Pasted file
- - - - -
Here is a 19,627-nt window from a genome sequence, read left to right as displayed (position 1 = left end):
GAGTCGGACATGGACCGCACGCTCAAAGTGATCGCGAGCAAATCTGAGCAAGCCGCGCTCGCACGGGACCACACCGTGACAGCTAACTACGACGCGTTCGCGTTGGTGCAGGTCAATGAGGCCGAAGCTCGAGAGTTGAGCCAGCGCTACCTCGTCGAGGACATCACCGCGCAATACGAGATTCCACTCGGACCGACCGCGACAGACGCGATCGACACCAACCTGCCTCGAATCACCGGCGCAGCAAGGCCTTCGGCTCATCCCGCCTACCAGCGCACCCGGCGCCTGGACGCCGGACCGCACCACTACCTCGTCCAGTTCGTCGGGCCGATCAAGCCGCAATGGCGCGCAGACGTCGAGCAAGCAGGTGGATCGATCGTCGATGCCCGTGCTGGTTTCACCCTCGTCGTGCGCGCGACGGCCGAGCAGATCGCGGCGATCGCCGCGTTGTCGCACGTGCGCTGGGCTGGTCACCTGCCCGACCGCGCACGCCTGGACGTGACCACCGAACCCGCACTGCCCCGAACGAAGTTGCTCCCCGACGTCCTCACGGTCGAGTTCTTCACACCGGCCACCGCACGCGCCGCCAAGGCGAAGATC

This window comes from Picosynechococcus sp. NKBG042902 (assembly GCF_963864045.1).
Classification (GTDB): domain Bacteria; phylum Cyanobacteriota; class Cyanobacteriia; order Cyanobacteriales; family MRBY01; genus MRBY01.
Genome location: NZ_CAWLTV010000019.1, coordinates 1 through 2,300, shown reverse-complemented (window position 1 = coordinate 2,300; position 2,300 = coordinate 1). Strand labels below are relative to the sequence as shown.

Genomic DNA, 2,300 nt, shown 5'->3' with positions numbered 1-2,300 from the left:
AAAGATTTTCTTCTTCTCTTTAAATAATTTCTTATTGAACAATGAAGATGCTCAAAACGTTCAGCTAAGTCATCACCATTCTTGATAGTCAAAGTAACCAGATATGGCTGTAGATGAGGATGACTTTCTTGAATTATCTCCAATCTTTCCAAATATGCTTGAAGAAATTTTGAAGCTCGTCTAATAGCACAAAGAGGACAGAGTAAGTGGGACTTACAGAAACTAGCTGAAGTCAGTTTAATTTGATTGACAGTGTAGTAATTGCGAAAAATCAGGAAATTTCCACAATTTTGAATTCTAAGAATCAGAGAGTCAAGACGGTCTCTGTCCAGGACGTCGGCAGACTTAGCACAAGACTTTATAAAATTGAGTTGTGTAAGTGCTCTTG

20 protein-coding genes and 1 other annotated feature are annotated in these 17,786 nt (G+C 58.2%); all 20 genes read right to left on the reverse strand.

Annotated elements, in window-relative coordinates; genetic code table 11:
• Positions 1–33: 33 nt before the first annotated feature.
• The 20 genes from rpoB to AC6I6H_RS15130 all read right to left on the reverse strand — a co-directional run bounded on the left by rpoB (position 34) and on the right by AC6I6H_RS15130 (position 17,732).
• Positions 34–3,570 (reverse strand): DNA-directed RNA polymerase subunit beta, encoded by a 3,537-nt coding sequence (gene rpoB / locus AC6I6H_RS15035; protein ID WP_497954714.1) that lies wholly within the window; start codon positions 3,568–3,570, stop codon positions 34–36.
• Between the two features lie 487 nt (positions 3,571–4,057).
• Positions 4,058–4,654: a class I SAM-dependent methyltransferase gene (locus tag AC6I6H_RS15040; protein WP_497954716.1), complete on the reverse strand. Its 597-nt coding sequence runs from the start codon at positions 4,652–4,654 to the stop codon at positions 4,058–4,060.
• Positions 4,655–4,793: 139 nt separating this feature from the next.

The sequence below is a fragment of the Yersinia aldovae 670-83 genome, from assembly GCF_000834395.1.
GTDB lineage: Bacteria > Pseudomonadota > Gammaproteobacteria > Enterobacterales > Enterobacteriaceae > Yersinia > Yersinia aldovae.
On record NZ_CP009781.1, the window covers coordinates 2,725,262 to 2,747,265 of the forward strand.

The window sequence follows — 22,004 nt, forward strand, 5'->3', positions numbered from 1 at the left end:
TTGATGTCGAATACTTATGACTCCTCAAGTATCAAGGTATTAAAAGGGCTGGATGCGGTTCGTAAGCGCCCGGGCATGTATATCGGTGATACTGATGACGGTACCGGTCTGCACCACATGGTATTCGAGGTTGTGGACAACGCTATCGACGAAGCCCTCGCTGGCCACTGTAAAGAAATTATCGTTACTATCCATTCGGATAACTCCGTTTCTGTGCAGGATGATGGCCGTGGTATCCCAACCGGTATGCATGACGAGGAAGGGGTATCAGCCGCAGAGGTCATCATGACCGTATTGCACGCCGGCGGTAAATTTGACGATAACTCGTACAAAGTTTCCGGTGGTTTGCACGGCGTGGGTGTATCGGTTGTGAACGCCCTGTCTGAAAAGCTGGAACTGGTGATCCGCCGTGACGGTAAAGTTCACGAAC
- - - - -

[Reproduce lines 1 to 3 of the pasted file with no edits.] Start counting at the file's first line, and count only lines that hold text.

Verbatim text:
Here is a 19,627-nt window from a genome sequence, read left to right as displayed (position 1 = left end):
GAGTCGGACATGGACCGCACGCTCAAAGTGATCGCGAGCAAATCTGAGCAAGCCGCGCTCGCACGGGACCACACCGTGACAGCTAACTACGACGCGTTCGCGTTGGTGCAGGTCAATGAGGCCGAAGCTCGAGAGTTGAGCCAGCGCTACCTCGTCGAGGACATCACCGCGCAATACGAGATTCCACTCGGACCGACCGCGACAGACGCGATCGACACCAACCTGCCTCGAATCACCGGCGCAGCAAGGCCTTCGGCTCATCCCGCCTACCAGCGCACCCGGCGCCTGGACGCCGGACCGCACCACTACCTCGTCCAGTTCGTCGGGCCGATCAAGCCGCAATGGCGCGCAGACGTCGAGCAAGCAGGTGGATCGATCGTCGATGCCCGTGCTGGTTTCACCCTCGTCGTGCGCGCGACGGCCGAGCAGATCGCGGCGATCGCCGCGTTGTCGCACGTGCGCTGGGCTGGTCACCTGCCCGACCGCGCACGCCTGGACGTGACCACCGAACCCGCACTGCCCCGAACGAAGTTGCTCCCCGACGTCCTCACGGTCGAGTTCTTCACACCGGCCACCGCACGCGCCGCCAAGGCGAAGATC

This window comes from Picosynechococcus sp. NKBG042902 (assembly GCF_963864045.1).